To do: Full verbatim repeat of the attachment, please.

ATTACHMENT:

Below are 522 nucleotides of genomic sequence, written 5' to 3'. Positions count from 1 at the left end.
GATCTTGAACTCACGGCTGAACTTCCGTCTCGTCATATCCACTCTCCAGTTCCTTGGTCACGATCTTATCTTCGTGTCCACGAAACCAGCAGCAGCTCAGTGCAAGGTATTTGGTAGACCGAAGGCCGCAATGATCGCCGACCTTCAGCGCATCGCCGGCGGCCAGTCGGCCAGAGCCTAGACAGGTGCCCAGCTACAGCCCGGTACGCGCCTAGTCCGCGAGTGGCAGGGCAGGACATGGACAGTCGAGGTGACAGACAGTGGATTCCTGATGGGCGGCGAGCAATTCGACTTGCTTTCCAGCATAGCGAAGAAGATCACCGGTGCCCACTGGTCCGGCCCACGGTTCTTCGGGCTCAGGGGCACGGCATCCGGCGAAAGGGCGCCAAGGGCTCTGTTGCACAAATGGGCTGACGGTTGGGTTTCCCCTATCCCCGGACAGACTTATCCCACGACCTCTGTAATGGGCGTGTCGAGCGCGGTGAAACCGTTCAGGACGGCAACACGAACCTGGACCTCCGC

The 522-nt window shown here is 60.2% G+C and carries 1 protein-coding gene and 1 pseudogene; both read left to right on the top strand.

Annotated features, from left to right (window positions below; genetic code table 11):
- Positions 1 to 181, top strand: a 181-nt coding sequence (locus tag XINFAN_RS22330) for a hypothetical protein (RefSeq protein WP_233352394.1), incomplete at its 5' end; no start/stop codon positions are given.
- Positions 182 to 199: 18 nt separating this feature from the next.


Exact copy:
Below are 522 nucleotides of genomic sequence, written 5' to 3'. Positions count from 1 at the left end.
GATCTTGAACTCACGGCTGAACTTCCGTCTCGTCATATCCACTCTCCAGTTCCTTGGTCACGATCTTATCTTCGTGTCCACGAAACCAGCAGCAGCTCAGTGCAAGGTATTTGGTAGACCGAAGGCCGCAATGATCGCCGACCTTCAGCGCATCGCCGGCGGCCAGTCGGCCAGAGCCTAGACAGGTGCCCAGCTACAGCCCGGTACGCGCCTAGTCCGCGAGTGGCAGGGCAGGACATGGACAGTCGAGGTGACAGACAGTGGATTCCTGATGGGCGGCGAGCAATTCGACTTGCTTTCCAGCATAGCGAAGAAGATCACCGGTGCCCACTGGTCCGGCCCACGGTTCTTCGGGCTCAGGGGCACGGCATCCGGCGAAAGGGCGCCAAGGGCTCTGTTGCACAAATGGGCTGACGGTTGGGTTTCCCCTATCCCCGGACAGACTTATCCCACGACCTCTGTAATGGGCGTGTCGAGCGCGGTGAAACCGTTCAGGACGGCAACACGAACCTGGACCTCCGC

The 522-nt window shown here is 60.2% G+C and carries 1 protein-coding gene and 1 pseudogene; both read left to right on the top strand.

Annotated features, from left to right (window positions below; genetic code table 11):
- Positions 1 to 181, top strand: a 181-nt coding sequence (locus tag XINFAN_RS22330) for a hypothetical protein (RefSeq protein WP_233352394.1), incomplete at its 5' end; no start/stop codon positions are given.
- Positions 182 to 199: 18 nt separating this feature from the next.